In isolated brain slices, it has been shown that Noopept improves the transportation of acetylcholine to the neurons and makes the ACh receptors more sensitive towards the neurotransmitter. Both mechanisms that are linked to improved learning, memory, attention, and reasoning abilities.
Noopept is cholinergic and has a mild stimulatory effect via NDMA-receptor activation. Administration to rats triggers brain waves patterns similar to what are seen with increased attention and focus. Noopept can also have a long-term “building” effect on memory formation due to increased neurotrophic factors.
Noopept Benefits and Research
Noopept shows similar benefits as many other racetams, but is also unique in certain effects.
As with its predecessors, one of the main benefits of Noopept is its reliable neuroprotective benefits. It has shown to prevent cognitive decline and protect the brain during electric shocks, concussion, stroke, hypoxia, circulatory disorders, toxin administration, and from oxidative stress.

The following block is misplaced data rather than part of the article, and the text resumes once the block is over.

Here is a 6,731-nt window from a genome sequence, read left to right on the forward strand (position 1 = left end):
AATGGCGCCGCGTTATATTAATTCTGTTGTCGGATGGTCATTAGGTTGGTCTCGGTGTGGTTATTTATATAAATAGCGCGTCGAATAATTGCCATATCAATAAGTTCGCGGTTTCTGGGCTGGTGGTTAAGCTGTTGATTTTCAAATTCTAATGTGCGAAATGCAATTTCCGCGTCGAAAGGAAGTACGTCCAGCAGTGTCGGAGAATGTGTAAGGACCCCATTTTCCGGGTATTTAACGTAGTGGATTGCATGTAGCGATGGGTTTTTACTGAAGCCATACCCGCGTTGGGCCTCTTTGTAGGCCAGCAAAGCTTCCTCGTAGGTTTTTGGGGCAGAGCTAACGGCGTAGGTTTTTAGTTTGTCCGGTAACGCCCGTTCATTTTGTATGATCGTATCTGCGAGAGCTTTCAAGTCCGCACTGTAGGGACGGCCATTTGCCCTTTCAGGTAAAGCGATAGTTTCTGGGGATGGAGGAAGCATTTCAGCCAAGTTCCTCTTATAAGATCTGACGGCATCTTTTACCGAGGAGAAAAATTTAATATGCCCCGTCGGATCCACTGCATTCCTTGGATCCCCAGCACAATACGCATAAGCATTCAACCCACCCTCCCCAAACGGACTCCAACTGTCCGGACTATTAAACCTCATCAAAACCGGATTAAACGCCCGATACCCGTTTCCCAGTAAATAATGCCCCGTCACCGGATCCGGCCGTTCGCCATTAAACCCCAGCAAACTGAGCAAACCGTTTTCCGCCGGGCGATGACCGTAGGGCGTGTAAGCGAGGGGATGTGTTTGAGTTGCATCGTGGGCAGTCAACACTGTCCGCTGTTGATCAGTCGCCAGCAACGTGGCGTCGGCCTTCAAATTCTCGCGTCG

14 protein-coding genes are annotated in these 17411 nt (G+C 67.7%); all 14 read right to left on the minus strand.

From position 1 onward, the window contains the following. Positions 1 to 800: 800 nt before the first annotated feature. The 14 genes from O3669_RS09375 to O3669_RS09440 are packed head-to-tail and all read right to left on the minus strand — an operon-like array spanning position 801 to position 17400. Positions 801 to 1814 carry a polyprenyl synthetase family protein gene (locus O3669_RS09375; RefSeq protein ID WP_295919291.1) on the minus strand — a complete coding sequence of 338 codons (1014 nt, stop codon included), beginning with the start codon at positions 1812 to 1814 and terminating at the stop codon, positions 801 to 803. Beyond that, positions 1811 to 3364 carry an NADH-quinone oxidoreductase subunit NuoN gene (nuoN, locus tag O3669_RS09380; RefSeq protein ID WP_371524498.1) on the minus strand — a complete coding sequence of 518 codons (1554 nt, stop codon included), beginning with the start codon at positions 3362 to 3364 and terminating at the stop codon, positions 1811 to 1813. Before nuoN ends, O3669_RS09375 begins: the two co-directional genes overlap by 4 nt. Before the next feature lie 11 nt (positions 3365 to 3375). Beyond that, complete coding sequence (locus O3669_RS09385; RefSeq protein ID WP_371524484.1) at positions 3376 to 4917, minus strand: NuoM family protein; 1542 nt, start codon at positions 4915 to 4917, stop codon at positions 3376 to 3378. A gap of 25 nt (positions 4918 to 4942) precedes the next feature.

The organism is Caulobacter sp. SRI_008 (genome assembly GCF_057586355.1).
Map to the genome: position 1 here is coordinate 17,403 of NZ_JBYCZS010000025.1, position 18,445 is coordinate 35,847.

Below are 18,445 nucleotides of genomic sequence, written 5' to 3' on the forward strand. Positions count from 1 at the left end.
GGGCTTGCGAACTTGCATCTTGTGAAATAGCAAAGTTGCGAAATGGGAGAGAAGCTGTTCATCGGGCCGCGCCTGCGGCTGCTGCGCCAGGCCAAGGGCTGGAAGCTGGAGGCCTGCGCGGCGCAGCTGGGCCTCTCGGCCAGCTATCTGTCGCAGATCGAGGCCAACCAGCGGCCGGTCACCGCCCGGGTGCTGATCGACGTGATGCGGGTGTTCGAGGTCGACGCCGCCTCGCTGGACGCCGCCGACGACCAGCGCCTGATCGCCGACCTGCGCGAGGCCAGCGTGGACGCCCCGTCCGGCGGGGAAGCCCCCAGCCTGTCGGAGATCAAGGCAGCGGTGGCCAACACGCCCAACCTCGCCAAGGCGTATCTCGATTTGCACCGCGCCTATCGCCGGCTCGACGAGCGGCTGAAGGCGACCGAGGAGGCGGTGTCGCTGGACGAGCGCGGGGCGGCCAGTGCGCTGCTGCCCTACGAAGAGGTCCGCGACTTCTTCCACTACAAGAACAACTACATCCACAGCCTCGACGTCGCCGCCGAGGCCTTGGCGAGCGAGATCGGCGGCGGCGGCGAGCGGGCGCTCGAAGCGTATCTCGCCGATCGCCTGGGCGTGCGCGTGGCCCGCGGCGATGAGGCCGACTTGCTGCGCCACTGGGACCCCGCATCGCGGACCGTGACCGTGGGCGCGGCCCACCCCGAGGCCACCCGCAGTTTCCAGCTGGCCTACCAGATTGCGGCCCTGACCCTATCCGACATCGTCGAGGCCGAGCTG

Over a 56 day study period, subjects with previously occurred mild brain trauma who were given 20mg/day of Noopept, noticed significant improvements in a 30-point mini-mental state examination (MMSE) test, which is commonly used to asses cognitive abilities.
In healthy mice, Noopept administration significantly improves memory trace retention and learning ability, but appears to not be effective in a type of mutated mice that lack the natural cholinergic systems.
Noopept’s effects are not limited to acute cognitive enhancement. In a 28 day rodent study, chronic daily dosing of Noopept led to gradually increased growth of brain-derived neurotrophic factor (BDNF) and nerve growth factor (NGF). Whereas in another rat study, gradual improvements in cognitive abilities were still noted 24-hours after the Noopept administration.